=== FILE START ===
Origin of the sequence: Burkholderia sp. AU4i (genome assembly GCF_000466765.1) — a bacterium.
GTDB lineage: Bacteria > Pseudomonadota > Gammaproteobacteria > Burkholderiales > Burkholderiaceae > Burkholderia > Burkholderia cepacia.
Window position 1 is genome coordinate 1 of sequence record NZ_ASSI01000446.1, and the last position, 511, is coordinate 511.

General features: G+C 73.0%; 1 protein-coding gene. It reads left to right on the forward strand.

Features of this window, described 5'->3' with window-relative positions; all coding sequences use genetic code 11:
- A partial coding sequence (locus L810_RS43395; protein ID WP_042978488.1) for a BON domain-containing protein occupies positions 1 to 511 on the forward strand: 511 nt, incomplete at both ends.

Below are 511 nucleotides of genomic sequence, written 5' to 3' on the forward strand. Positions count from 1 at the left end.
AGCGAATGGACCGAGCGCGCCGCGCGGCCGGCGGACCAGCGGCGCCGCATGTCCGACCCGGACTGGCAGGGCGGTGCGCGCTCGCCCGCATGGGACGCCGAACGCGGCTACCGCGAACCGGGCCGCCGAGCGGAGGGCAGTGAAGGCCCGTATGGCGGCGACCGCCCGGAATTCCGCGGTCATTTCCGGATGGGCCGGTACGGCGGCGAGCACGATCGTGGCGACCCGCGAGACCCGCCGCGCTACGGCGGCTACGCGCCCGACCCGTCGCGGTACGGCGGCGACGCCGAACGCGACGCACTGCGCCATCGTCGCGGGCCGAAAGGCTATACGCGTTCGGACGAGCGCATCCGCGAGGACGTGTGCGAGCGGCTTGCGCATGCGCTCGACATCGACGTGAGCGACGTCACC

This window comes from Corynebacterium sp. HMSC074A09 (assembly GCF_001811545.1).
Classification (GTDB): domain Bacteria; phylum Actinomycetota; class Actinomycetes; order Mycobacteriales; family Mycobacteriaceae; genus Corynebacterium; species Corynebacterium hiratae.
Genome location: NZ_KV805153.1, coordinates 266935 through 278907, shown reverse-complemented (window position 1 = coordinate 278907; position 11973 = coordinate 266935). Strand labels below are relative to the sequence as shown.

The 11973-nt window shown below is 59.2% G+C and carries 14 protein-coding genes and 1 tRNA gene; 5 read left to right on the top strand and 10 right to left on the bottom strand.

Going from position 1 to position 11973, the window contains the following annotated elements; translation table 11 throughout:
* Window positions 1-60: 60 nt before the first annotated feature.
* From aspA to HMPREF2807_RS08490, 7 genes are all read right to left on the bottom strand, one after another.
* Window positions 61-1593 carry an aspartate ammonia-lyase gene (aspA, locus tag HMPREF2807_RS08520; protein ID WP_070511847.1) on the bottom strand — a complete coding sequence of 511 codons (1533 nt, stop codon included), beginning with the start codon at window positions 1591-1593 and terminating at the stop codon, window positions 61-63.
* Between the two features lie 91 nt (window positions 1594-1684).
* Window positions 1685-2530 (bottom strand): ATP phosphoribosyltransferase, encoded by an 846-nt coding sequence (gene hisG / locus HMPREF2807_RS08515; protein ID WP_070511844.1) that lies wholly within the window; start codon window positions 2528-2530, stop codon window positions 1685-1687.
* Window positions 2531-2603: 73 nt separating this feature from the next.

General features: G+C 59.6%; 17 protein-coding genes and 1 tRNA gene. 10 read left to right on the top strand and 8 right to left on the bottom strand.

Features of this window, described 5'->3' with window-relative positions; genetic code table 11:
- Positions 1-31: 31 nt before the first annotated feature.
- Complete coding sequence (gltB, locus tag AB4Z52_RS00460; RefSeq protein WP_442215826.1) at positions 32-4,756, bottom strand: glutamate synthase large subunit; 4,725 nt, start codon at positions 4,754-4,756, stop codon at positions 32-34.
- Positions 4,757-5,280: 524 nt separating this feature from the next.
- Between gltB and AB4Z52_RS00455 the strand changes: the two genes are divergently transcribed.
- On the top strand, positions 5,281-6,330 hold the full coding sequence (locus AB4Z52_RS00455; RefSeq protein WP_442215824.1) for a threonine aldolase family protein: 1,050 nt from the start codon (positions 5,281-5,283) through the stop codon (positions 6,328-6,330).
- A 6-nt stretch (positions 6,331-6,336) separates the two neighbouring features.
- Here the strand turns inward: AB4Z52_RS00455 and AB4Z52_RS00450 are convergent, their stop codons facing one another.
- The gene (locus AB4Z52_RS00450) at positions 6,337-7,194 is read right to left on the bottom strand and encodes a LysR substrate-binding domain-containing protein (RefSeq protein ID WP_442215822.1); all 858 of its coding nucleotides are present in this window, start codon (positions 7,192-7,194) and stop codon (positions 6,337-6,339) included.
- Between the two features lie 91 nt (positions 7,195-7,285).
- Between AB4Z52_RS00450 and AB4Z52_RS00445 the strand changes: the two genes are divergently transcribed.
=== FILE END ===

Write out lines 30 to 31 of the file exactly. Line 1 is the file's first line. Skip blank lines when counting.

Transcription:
- Between the two features lie 91 nt (positions 7,195-7,285).
- Between AB4Z52_RS00450 and AB4Z52_RS00445 the strand changes: the two genes are divergently transcribed.